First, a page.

An Indiana statute and a 16-year-old Indiana Supreme Court decision interpreting that statute are under review as three teenagers serving 45-year sentences asked the justices to overturn their convictions for felony murder.
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Lawyers arguing mental illness in murder conviction appeal

February 25, 2015
 Associated Press
The Indiana Supreme Court is set to hear an appeal of the conviction of a schizophrenic man serving a life sentence in the death of his mother.
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Justices affirm death penalty for man who killed 2 children

February 18, 2015
Jennifer Nelson
A Vanderburgh County man convicted of the murders of his girlfriend’s eight- and five-year-old children after setting fire to hishome in 2010 will remain on death row. The Indiana Supreme Court declined to reverse his convictions or revise his sentence.
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7th Circuit grants habeas relief for man on death row

February 18, 2015
Jennifer Nelson
An Evansville man sentenced to death for the 2001 murders of his wife and two daughters is not entitled to habeas relief on his claim of intellectual disability, the 7th Circuit Court of Appeals ruled Tuesday. But his petition should be granted because the state courts unreasonably applied federal due process standards in adjudicating his competency to stand trial.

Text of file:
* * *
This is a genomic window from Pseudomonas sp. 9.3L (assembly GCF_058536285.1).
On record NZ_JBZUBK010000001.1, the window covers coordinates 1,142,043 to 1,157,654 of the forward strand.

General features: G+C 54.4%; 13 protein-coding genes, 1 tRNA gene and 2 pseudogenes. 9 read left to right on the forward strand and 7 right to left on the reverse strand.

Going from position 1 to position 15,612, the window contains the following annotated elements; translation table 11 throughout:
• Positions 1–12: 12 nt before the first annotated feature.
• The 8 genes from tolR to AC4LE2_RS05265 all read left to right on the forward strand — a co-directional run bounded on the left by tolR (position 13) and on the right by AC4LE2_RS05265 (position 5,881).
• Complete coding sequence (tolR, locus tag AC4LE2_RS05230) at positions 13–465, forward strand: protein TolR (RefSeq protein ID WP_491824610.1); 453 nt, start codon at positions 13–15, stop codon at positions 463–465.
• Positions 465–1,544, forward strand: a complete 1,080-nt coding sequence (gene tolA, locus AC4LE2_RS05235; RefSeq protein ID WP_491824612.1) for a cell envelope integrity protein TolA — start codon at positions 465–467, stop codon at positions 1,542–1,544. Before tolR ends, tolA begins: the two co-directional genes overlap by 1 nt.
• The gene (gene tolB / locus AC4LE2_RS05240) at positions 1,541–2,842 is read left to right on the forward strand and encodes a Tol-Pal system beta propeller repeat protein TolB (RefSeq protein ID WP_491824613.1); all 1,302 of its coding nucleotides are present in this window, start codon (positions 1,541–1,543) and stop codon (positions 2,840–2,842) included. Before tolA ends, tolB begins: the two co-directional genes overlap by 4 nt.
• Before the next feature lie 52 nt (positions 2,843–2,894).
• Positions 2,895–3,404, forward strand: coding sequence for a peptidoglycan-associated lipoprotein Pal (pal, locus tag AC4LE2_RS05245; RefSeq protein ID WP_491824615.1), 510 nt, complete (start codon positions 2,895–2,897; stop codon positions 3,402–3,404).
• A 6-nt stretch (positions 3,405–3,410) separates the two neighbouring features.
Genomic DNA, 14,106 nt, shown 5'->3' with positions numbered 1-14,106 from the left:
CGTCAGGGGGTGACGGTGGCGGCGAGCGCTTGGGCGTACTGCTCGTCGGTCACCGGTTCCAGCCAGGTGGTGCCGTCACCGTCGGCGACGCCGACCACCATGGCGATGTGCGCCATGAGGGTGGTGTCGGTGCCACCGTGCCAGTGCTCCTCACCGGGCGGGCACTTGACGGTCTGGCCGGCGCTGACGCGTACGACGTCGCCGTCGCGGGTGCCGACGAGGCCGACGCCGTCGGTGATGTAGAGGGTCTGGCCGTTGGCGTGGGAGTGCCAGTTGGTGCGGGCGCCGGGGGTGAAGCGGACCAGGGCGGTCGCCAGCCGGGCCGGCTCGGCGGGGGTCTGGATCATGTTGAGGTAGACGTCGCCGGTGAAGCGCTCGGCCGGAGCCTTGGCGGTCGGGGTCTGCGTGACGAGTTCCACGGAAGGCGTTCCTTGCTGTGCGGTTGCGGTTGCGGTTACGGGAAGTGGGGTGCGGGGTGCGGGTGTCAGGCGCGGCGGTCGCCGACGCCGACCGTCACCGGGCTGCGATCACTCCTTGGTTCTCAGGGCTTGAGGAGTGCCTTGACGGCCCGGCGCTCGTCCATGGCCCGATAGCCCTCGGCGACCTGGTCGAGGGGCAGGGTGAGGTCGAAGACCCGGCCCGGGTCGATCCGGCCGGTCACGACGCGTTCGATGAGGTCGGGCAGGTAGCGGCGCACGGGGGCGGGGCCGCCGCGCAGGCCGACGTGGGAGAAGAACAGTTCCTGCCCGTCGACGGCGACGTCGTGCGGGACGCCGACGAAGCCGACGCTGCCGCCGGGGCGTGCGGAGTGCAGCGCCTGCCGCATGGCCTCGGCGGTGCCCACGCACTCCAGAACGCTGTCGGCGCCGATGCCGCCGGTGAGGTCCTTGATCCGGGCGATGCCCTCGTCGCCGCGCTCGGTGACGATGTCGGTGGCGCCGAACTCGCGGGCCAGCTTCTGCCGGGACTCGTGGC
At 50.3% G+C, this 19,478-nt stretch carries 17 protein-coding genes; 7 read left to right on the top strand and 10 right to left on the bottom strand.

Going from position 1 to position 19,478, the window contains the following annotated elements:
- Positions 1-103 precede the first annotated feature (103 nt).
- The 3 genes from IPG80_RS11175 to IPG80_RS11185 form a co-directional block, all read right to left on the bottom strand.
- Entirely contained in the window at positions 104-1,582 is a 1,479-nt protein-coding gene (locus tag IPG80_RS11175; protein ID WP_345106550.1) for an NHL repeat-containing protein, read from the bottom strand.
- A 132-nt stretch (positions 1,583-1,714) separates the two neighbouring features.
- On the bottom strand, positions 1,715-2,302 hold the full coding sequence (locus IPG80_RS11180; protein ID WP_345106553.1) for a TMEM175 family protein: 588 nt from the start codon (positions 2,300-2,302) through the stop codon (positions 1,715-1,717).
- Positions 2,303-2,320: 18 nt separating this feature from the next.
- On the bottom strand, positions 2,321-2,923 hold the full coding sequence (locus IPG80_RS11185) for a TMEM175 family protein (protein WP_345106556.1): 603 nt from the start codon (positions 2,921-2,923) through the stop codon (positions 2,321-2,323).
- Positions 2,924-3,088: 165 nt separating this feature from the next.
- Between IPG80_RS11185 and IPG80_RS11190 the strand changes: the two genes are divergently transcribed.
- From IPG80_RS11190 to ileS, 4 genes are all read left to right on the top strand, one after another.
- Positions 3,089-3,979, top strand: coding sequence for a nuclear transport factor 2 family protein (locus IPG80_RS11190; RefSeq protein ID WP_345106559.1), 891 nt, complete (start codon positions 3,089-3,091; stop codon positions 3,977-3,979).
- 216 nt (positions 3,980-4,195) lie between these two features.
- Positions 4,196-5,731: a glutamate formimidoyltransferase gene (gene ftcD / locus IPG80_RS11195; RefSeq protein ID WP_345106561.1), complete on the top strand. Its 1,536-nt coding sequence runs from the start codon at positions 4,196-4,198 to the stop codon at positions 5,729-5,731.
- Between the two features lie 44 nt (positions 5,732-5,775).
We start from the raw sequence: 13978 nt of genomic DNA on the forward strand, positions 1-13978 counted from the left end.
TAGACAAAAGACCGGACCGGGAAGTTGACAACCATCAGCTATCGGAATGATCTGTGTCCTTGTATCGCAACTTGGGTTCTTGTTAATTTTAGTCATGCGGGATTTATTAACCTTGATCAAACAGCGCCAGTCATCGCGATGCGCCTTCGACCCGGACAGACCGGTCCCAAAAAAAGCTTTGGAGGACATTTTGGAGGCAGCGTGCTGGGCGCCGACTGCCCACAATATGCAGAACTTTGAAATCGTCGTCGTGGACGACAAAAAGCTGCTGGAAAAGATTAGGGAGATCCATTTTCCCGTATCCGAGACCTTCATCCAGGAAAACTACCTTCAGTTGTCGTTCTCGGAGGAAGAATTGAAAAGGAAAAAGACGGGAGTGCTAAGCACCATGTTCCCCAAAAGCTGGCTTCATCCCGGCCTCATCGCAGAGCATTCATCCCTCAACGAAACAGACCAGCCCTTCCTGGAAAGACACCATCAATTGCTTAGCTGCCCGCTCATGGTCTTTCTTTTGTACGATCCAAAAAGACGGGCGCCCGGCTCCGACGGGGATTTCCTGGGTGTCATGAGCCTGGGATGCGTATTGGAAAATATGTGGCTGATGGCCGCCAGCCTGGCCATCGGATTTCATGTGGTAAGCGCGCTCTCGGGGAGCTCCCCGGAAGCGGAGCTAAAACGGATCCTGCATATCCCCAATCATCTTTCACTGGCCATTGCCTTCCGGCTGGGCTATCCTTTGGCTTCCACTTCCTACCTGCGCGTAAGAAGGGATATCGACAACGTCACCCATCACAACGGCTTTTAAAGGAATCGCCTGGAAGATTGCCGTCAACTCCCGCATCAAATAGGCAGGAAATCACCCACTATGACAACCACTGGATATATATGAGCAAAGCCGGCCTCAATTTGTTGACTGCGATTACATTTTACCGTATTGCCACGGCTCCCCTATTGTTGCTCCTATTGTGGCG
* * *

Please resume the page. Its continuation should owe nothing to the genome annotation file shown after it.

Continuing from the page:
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COA orders new trial for woman who shot and killed pastor

February 17, 2015
Jennifer Nelson
The Indiana Court of Appeals reversed a guilty but mentally ill verdict against an Indianapolis woman who killed the pastor at her church because she believed he was part of a cartel that was pitted against her. The judges held Lori Ann Barcroft’s due process rights were violated when the judge entered that verdict.
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Judge denies defense motions for Indy house blast suspect

February 12, 2015
 Associated Press
The defense of a suspect in a 2012 Indianapolis house explosion that killed two people and damaged dozens of homes has been dealt a setback after a judge denied two of its motions.
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Man’s conviction for murdering neighbor upheld

February 4, 2015
Jennifer Nelson
Citing a wide array of circumstantial evidence to support a Cass County man’s murder conviction in connection with his neighbor’s death, the Indiana Court of Appeals affirmed the conviction.
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4th person faces murder charges in deadly house explosion

January 30, 2015
 Associated Press
A man charged Thursday with murder and arson in a deadly Indianapolis house explosion was offered $5,000 to burn down the home two weeks before it was leveled by a natural gas blast, court documents allege.
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Defendant in deadly Indiana explosion agrees to plea deal

January 19, 2015
 Associated Press
One of three people charged in a deadly Indianapolis house explosion has reached a plea agreement, prosecutors said Friday — something an outside defense attorney said could mean a stronger case against the other two.
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Competency could be key for death penalty in Indiana case

January 5, 2015
 Associated Press
Indiana law experts say the mental health of a northwestern Indiana man charged with strangling two women and suspected of killing five others could complicate the case but shouldn't prevent the state from seeking the death penalty.